Meet squaddie Ollie Danvers
Soldier Ollie Danvers set himself a target of racing 22 half Ironmans over 22 days across 22 different cities. Here he explains why
When the Manchester bombings
happened I knew I had to do something to help in some way. I’ve never raised money before but it just felt like my time to do it. I’ve known people who’ve lost their lives on duty. You get a lot of roadside bombs when you’re on tour, but in this case they were just going to a concert. That was what hit me the most, that people lost their children.
I liked the idea of doing something
challenging. I got into triathlon in 2014 through friends as I was looking for a non-contact sport after playing rugby and football. I’ve done sprint triathlons but I’d never done a half Ironman before, and so the 22 idea [for the 22 lives lost on 22 May] was born.
I had three months to organise the
challenge, upping my training distance and daily volume. I only ever ran up to an hour; I didn’t push too hard as I wanted my body to be as fresh as possible going into the 22 days. Being in the army ensures that I have a good base fitness as they run a very good PT programme, which keeps you above the basic level required and allows you to train for a specific sport.
“That was what hit me the most, that people lost their children”
I started on Saturday 5 August
in Norwich and finished on Saturday 26 August in Manchester. Every day I went through highs and lows and learning curves, from suffering up long, steep hills in the rain to singing and dancing on the beachfronts.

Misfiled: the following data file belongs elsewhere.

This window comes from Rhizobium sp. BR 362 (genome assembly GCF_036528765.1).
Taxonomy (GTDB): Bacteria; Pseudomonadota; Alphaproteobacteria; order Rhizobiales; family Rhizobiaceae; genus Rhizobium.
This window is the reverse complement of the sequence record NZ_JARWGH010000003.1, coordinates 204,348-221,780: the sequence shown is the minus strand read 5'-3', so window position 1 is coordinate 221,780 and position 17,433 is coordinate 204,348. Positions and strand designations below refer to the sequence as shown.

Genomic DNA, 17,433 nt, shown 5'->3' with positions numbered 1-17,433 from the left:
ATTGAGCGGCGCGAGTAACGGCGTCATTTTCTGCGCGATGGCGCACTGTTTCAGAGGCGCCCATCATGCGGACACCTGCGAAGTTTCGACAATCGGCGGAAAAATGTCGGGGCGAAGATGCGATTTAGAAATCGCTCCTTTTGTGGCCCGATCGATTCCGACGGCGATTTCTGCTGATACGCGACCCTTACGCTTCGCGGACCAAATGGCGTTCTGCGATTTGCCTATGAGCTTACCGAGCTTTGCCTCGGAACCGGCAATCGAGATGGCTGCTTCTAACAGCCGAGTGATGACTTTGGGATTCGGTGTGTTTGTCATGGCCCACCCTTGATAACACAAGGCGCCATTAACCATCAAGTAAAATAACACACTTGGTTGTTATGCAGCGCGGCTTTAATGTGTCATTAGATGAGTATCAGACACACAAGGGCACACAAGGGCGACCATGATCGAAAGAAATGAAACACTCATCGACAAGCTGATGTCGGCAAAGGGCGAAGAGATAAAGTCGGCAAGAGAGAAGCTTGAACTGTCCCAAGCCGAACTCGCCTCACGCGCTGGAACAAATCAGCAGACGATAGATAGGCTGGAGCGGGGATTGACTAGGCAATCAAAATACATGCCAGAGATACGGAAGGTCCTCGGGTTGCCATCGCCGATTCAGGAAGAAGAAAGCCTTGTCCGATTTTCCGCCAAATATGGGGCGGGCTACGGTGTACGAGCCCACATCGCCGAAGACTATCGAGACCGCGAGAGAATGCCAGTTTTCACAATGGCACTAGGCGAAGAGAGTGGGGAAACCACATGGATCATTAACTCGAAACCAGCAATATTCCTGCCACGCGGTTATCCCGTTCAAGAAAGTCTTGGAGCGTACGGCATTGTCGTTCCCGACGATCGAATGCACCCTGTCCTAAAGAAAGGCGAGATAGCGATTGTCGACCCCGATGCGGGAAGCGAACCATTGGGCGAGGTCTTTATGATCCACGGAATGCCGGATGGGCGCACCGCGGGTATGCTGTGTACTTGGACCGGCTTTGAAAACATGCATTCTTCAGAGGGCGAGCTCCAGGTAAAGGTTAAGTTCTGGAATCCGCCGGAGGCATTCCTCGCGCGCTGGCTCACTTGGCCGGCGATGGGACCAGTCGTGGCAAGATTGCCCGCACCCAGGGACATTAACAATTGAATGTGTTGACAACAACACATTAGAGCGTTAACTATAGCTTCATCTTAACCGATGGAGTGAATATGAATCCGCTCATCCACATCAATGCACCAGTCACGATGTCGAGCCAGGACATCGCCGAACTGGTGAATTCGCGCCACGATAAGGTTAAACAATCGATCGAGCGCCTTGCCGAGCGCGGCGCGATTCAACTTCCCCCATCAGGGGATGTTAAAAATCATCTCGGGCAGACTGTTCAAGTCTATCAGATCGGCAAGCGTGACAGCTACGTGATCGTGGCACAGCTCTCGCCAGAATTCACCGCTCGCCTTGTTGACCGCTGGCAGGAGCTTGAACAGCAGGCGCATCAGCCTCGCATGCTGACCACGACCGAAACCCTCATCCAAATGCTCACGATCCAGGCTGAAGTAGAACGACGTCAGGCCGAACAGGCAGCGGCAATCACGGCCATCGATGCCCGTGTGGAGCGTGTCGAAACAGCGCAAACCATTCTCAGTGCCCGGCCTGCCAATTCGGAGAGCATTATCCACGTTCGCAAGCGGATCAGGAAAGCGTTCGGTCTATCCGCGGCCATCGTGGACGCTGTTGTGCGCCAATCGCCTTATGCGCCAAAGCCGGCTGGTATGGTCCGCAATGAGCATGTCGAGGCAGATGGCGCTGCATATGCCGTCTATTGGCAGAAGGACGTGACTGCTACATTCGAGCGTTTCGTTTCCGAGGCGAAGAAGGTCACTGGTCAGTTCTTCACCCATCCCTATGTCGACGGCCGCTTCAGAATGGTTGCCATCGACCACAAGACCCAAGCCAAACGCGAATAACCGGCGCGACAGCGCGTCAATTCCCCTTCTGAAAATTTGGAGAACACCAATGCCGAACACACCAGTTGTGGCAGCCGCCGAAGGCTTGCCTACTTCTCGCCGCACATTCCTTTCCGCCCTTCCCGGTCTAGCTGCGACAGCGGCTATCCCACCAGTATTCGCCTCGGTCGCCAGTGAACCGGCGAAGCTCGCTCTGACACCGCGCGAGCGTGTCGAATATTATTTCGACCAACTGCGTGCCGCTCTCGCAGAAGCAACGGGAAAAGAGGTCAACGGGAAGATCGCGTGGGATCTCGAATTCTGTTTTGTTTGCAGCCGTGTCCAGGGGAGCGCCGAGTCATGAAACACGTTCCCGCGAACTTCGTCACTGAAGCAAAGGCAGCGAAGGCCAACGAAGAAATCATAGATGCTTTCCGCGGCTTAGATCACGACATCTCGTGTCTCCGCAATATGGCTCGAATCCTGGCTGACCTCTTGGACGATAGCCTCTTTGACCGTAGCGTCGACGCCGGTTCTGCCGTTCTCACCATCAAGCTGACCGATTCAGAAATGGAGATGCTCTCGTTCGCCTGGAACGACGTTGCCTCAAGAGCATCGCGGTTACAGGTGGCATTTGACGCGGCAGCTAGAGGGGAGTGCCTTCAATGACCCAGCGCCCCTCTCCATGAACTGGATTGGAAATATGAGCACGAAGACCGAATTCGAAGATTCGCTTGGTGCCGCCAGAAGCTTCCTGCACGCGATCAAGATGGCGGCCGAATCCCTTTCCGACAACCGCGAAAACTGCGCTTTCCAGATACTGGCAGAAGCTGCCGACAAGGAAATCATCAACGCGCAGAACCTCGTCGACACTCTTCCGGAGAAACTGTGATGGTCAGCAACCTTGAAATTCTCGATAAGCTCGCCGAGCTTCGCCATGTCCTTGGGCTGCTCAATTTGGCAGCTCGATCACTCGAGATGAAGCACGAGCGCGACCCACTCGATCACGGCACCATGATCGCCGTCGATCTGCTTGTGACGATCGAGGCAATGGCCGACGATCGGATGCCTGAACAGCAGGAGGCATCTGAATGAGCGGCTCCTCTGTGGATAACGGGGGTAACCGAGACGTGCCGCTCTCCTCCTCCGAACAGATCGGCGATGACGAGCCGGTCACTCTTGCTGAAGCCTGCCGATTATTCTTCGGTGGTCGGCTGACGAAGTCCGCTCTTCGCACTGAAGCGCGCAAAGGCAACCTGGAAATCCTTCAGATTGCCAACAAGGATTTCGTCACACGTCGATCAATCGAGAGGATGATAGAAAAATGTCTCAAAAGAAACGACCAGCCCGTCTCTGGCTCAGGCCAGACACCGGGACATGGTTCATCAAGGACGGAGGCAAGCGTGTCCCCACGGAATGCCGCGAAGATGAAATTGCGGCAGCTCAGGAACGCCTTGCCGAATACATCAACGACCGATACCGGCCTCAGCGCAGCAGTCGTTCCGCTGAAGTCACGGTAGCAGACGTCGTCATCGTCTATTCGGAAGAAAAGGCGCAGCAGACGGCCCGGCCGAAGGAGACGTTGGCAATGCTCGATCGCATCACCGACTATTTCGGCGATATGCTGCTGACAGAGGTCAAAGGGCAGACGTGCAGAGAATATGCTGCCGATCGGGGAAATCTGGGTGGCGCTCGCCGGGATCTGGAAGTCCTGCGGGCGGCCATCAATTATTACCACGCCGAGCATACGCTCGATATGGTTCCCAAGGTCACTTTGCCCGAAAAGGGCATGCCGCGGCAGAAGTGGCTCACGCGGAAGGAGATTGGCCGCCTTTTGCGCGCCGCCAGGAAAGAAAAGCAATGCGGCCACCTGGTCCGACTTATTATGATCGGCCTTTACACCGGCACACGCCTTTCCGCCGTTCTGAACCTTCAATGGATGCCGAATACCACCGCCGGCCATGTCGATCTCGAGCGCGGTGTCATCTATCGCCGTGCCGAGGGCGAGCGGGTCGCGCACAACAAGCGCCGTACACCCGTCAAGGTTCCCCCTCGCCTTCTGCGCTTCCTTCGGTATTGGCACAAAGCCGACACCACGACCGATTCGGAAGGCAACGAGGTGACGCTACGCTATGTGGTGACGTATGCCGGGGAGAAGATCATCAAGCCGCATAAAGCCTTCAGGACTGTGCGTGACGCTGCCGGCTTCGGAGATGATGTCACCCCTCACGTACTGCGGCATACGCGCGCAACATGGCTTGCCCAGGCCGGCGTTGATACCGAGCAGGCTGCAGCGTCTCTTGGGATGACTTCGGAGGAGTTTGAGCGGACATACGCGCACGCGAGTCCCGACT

The toughest days came in the
first week when my body was getting used to what I was doing, with aches from being out on the bike for three-plus hours. Things start to play on your mind, as you’ve got a lot of time to think.
Day five in Exeter was the hardest,
where my legs and head suffered with the extreme hills. Day 22 in Manchester was the best, I set out to really push myself. I had a few niggles but luckily no real injuries and found my body recovered quicker as the days went on. And no matter how much I was suffering, I knew there were people suffering far more than me in comparison.
I did a three-month tour in the
Falklands in 2015 with the Royal Engineers building new accommodation blocks. It’s a bit of a desolate place, there’s not much growing there but it was better than I thought it was going to be. It’s never easy being away from family but training took my mind off it. There’s an excellent facility that I used daily and I took part in a mixed relay sprint triathlon.
At the moment I don’t intend to
do any more fundraising, I want to spend time with my family. I want to get lots more triathlons under my belt including a stand-alone middle-distance race and, after that, a long-distance race.
OLLIE DANVERS Ollie, 32, is in the Royal Engineers, and is based in Nottingham with partner Gemma and children, Franklin and Darcy. He’s currently raising money for the British Red Cross Society (www. justgiving.com/ fundraising/ 22tris22lives).